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Water is one of the most important commodities that supports life on earth but very few understand how hard it is to get clean, potable freshwater. Water, in all its forms, covers three quarters of the Earth’s surface. The water levels on Earth remain relatively the same each year. Every day, water goes through a cycle that sees it flow from land, to the seas and then evaporates into the atmosphere through the processes of evaporation and precipitation.
How Much of Earth’s Water is Fresh?
About 98% of all water on Earth is in the seas. Fresh water makes up under 3% of all water on earth, and nearly 65% of this drinkable water is tied up in glaciers. Rivers, streams, lakes, and dams that hold freshwater contain 1% of potable water while groundwater accounts for 0.3%.
Potable water is essential for all life forms to thrive. Every life form is made up of more than 60% water. The feasibility of life is determined mainly by the ability of every living organism to access fresh water, which is not equally distributed on Earth.
How Does Climate Change Impact Drinkable Water?
Although the levels of clean, potable water do not vary significantly year after year, climate change is currently changing the rules about how much potable water we’ll have access to. Climate researchers have foreseen more floods and droughts and have warned of changing rainfall patterns, and water related calamities will become less predictable and more severe.
As the constraints of delivering fresh potable water where it is needed becomes more clear, governments, farmers, communities and associations such as Southeast Desalting Association (SEDA) are coming up with ways to purify and recycle water.
Creating More Potable Water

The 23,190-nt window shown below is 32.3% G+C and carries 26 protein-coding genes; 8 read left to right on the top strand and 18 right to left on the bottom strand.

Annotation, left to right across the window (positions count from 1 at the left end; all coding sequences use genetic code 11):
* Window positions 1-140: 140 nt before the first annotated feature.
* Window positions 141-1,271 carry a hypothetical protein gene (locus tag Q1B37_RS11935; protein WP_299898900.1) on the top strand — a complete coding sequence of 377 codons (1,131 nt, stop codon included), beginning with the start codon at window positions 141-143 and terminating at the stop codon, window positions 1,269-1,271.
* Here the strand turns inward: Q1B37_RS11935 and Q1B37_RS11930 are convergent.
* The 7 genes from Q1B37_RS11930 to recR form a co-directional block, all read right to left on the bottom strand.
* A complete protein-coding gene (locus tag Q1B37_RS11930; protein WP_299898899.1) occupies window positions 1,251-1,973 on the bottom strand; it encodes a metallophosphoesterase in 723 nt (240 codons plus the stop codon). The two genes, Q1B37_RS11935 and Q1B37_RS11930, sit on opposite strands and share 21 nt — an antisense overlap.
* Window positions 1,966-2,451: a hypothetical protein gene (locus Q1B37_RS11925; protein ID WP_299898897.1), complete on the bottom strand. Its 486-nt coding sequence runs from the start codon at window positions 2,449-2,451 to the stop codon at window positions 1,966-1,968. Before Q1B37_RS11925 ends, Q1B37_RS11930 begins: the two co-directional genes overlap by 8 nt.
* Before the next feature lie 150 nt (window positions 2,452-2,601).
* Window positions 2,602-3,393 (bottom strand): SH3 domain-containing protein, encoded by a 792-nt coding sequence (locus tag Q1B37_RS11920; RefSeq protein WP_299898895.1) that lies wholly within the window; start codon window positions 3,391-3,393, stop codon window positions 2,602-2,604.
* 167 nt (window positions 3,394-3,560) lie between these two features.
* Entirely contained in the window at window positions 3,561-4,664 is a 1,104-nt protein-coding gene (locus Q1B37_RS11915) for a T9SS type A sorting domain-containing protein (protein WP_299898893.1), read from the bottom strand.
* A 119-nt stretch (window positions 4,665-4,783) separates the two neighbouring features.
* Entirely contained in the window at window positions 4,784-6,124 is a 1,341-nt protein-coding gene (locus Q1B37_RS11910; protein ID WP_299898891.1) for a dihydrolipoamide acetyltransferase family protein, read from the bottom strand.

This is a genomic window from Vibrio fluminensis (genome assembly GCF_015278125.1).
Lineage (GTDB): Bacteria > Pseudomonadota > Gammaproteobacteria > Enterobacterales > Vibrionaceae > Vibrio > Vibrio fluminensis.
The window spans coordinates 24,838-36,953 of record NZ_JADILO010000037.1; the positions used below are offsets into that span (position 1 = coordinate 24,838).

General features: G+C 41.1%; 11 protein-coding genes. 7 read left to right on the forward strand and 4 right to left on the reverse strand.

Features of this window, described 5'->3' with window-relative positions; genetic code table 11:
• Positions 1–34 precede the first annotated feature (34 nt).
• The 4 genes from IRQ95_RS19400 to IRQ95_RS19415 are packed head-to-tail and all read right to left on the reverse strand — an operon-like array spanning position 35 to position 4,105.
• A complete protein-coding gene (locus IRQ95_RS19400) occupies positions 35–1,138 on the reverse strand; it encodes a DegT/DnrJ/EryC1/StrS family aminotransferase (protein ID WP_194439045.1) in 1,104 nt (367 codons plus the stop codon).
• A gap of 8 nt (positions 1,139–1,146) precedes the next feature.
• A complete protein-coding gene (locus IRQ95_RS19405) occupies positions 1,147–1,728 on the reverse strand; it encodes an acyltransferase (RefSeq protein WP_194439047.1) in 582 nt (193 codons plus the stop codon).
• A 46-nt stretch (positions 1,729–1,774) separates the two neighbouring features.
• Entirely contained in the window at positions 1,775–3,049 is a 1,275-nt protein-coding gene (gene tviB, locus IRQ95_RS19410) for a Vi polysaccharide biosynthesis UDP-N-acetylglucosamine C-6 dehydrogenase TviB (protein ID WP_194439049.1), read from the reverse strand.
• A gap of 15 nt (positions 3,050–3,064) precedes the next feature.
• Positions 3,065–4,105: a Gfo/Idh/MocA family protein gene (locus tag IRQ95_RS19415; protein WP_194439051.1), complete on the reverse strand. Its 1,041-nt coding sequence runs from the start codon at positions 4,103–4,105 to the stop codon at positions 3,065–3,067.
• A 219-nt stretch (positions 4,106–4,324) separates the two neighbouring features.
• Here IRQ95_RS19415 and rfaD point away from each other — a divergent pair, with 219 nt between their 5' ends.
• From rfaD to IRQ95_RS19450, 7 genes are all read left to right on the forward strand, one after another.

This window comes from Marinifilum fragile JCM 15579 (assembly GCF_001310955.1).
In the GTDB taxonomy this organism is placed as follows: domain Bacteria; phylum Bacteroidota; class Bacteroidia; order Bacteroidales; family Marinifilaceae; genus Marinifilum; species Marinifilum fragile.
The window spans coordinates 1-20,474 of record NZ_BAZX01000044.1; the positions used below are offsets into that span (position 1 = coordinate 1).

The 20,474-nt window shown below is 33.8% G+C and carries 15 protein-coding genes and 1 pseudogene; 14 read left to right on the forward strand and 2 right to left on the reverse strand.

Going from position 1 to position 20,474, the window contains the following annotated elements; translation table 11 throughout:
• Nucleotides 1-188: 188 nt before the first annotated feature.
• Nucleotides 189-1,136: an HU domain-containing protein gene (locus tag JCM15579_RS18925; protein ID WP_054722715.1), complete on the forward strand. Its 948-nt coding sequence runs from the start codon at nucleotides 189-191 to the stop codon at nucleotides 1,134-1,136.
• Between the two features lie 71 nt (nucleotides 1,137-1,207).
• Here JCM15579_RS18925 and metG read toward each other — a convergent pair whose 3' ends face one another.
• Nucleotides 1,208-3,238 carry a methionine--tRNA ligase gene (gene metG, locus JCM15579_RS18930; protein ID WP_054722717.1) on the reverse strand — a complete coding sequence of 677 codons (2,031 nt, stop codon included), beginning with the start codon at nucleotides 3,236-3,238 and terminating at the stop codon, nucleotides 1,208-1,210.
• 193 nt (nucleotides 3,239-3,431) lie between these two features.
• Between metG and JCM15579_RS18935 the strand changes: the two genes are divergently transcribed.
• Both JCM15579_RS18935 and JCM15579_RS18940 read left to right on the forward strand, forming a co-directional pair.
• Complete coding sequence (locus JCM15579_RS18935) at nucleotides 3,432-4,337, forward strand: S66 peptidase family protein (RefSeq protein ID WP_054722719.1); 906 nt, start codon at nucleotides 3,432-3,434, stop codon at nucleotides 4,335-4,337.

The benefits of creating potable water through reverse osmosis and other membrane processes is another development in water management and is more about creativity, and advanced scientific ideas than it is about pipelines, pumps, and dams.
Using membrane water treatment technology to make potable water means that we can still have a future in which all water needs are met, ecosystems are kept healthy and all living organisms stay healthy, even with climate changes. Please contact Harn R/O Systems to learn more about how membrane technology can help us meet our ever-growing water needs.
There is the same amount of freshwater on earth as there always has been, but the population has exploded, leaving the world’s water resources in crisis.
A Clean Water Crisis
The water you drink today has likely been around in one form or another since dinosaurs roamed the Earth, hundreds of millions of years ago.
While the amount of freshwater on the planet has remained fairly constant over time—continually recycled through the atmosphere and back into our cups—the population has exploded. This means that every year competition for a clean, copious supply of water for drinking, cooking, bathing, and sustaining life intensifies.
Water scarcity is an abstract concept to many and a stark reality for others. It is the result of myriad environmental, political, economic, and social forces.
Freshwater makes up a very small fraction of all water on the planet. While nearly 70 percent of the world is covered by water, only 2.5 percent of it is fresh. The rest is saline and ocean-based. Even then, just 1 percent of our freshwater is easily accessible, with much of it trapped in glaciers and snowfields. In essence, only 0.007 percent of the planet’s water is available to fuel and feed its 6.8 billion people.
Surface water is any body of water that is on the earth’s surface: lakes, rivers, streams, and reservoirs. 80% of the world’s daily water usage comes from surface water and makes up the majority of the water used for irrigation and public supply. Oceans are the world’s largest source of surface water and make up 97% of it, but due to its high salinity, it is unusable for humans (Postel, 2010)
The earth’s surface waters travel through a complex network of flowing rivers and streams. Rivers can obtain their water from two sources: base flow and runoff.
Due to geography, climate, engineering, regulation, and competition for resources, some regions seem relatively flush with freshwater, while others face drought and debilitating pollution. In much of the developing world, clean water is either hard to come by or a commodity that requires laborious work or significant currency to obtain.
Water Is Life
Wherever they are, people need water to survive. Not only is the human body 60 percent water, the resource is also essential for producing food, clothing, and computers, moving our waste stream, and keeping us and the environment healthy.